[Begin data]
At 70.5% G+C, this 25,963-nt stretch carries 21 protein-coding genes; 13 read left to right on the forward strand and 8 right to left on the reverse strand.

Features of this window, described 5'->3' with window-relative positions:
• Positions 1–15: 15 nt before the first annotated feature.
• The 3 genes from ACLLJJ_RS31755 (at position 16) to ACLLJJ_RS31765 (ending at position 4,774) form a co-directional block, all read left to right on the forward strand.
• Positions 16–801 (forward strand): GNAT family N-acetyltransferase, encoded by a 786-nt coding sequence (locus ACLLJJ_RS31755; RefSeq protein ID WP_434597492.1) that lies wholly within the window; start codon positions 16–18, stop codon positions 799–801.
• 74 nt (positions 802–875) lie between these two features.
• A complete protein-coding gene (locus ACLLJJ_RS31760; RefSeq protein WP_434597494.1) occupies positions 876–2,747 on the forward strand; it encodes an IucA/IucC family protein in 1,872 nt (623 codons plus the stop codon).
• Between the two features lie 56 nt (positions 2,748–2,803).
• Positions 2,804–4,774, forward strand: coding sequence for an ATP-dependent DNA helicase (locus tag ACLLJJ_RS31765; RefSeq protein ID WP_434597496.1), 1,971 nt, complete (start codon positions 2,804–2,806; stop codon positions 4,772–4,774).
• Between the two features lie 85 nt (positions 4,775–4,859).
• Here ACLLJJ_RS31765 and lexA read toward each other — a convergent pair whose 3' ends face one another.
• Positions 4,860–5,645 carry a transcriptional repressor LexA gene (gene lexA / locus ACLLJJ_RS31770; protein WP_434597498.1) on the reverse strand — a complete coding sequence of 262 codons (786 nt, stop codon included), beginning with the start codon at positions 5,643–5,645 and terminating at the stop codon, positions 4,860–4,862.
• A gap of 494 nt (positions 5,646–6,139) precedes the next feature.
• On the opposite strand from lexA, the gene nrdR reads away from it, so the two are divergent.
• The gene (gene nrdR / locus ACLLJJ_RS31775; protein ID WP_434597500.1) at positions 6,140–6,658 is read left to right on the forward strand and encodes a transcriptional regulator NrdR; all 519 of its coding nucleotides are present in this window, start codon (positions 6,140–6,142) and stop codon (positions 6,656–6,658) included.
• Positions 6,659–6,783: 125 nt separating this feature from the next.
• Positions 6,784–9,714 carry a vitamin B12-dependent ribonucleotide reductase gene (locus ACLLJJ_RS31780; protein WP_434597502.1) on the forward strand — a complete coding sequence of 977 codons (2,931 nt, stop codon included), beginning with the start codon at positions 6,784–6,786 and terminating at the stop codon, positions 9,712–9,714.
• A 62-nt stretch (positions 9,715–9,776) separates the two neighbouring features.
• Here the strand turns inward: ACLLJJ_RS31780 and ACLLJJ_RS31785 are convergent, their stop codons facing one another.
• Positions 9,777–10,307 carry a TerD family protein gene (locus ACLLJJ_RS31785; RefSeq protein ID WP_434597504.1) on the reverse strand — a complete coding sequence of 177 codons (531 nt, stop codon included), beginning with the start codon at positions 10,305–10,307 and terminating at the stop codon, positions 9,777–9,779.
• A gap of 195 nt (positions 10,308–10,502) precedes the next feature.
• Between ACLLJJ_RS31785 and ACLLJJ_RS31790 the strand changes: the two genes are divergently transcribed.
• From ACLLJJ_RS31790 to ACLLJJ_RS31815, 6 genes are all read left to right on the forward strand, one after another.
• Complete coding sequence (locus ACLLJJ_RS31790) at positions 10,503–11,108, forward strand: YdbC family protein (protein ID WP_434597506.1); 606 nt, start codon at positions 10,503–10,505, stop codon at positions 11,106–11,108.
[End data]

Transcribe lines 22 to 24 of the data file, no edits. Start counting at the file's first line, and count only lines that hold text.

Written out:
• Between ACLLJJ_RS31785 and ACLLJJ_RS31790 the strand changes: the two genes are divergently transcribed.
• From ACLLJJ_RS31790 to ACLLJJ_RS31815, 6 genes are all read left to right on the forward strand, one after another.
• Complete coding sequence (locus ACLLJJ_RS31790) at positions 10,503–11,108, forward strand: YdbC family protein (protein ID WP_434597506.1); 606 nt, start codon at positions 10,503–10,505, stop codon at positions 11,106–11,108.